FINRA Industry Disputes
Iorio Altamirano LLP represents financial advisors in employment disputes against brokerage firms. Our knowledge and understanding of the securities industry allow us to provide effective representation to financial services professionals in intra-industry disputes.
Our firm has experience advising financial advisors in the following areas:
Breach of Contract: Depending on the terms of the agreement between the financial advisor and the brokerage firm, a breach of contract claim may involve issues related to the payment of bonuses, commissions, and other compensation.
U-4 and U-5 Defamation and Expungements: Brokerage firms have been known to report false, misleading, or defamatory information on a departing advisor’s disclosures. This is wrong. Financial advisors rely on their reputation and record for continued employment opportunities. Our firm zealously fights the misuse of U-5 disclosures to damage a financial advisor’s reputation and will seek the expungement of such disclosures. Our firm can also negotiate disclosure language with brokerage firms prior to filing.
Promissory Notes: Broker compensation may be tied to promissory notes. If a financial advisor is fired or moving firms, it is common for brokerage firms to try to recover promissory note balances related to forgivable employee loans, recruiting bonuses, or up-front bonuses. Our firm reviews the specific facts of the case to determine whether there are any mitigating circumstances.
Misrepresentation and Fraudulent Inducement: A financial advisor may have been induced to leave their old firm based on certain promises and representations which the new firm knew were false. The results can be financially devastating for the broker, who, but for the firm’s broken promises, either would not have switched firms or would have reached their production goals.
Discrimination: Discrimination disputes involve age, disability, gender, national origin, race, religion, or sexual identity. Under FINRA rules, a claim alleging employment discrimination is not required to be arbitrated under the Code of Arbitration Procedure for Industry Disputes. Instead, the claim may be arbitrated only if the parties agreed to arbitrate it, either before or after the dispute arose.
Wrongful Termination: The cause of action is often based on a brokerage firm providing a false reason for the financial advisor’s discharge. In the past, FINRA arbitration panels have given awards to financial advisors who have been wrongfully discharged. Our firm has experience taking cases to the trial stage.
Severance Agreements: We assist financial advisors by reviewing the terms of their severance agreements and provide guidance based on industry standards. Our firm will also negotiate the severance terms on the advisor’s behalf.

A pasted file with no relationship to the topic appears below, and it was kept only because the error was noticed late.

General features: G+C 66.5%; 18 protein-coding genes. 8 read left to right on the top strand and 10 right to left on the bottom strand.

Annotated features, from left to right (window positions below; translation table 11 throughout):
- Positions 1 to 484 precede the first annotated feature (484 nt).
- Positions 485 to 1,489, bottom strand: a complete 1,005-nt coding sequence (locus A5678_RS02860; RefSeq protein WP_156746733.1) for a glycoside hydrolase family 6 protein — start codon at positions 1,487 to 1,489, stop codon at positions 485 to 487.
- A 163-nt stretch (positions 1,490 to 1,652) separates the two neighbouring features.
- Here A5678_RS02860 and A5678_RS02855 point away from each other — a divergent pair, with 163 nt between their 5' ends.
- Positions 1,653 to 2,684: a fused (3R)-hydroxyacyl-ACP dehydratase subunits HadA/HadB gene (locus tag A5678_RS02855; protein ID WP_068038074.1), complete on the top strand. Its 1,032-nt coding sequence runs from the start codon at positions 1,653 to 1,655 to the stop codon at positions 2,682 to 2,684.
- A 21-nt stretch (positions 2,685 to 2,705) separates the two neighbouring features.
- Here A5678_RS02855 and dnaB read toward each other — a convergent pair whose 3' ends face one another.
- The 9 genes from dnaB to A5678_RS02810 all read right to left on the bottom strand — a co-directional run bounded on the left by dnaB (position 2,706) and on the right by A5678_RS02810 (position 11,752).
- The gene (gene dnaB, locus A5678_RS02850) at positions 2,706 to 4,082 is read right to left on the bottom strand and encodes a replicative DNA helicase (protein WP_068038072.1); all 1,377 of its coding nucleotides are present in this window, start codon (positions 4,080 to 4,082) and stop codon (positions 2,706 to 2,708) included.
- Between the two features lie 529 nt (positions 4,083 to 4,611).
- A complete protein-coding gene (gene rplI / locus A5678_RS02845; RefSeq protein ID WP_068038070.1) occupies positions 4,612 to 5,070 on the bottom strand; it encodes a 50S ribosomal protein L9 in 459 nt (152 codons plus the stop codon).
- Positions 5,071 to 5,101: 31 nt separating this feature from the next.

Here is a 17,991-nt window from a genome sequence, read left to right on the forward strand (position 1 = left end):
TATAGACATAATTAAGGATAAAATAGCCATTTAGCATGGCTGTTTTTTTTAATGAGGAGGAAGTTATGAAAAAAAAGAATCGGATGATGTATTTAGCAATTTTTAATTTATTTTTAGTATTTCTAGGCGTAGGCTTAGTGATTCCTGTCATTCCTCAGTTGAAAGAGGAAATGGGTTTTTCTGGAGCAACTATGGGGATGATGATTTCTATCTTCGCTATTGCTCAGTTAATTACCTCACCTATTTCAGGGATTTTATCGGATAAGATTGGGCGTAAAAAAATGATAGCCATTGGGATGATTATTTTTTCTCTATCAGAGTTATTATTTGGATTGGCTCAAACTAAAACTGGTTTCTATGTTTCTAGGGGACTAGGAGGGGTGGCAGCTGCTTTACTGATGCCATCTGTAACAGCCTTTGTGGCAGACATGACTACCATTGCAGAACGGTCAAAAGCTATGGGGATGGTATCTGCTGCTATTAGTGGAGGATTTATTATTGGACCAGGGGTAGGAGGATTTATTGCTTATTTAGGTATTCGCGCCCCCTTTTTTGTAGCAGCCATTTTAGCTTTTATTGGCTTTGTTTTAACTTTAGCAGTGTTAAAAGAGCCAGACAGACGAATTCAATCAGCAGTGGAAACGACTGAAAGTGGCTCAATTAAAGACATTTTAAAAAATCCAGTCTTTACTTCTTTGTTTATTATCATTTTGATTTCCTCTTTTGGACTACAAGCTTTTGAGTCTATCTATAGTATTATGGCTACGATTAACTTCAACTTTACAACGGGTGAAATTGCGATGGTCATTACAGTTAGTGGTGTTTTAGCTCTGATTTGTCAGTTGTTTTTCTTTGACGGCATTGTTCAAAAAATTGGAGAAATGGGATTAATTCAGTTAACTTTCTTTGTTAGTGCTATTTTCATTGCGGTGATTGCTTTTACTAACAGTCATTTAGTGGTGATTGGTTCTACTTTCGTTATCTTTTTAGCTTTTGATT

Transitions: Firms regularly seek to protect their relationships through post-employment restrictive covenants, including non-solicitation, non-compete, or garden leave provisions in employment agreements. FINRA rules and the Protocol for Broker Recruiting limit the ability of broker-dealers to prevent departing financial advisors from servicing their former clients. We help financial advisors in all areas of the transition process.
Firms entering into non-compete agreements must comply with FINRA Rule 2140, FINRA Rule 11870, and the Protocol for Broker Recruiting if the firm is a signatory to it.
FINRA Rule 2140 prohibits the interference with a customer’s request to transfer an account in connection with a representative’s change in employment where there is no existing dispute with the customer about the account.
Additionally, under FINRA Rule 11870, FINRA-registered agents must help transfer a customer’s account if the customer chooses to follow a registered representative to another broker-dealer. Employers must be careful to avoid restrictions on employees that interfere with a customer’s rights.Protocol for Broker Recruiting
The Protocol for Broker Recruiting limits the restrictions a signatory firm can place on registered representatives who move to another signatory firm. Approximately 1,700 broker-dealers are signatories to the Protocol. The Protocol’s principal goal is “to further the clients’ interests of privacy and freedom of choice” regarding the movement of brokers between firms.
Under the Protocol, a departing employee may take certain information regarding clients they serviced while at the firm to a new employer and use that information to solicit clients. This information is limited to client name, client phone number, client email address, and account title.
Further, both the departing employee and the new employer have no monetary or other liability if the departing employee both leaves one signatory firm to join another signatory firm and follows the procedures in the Protocol.
Iorio Altamirano LLP is a securities law firm based in New York, NY. Contact us for a free and confidential evaluation of your situation.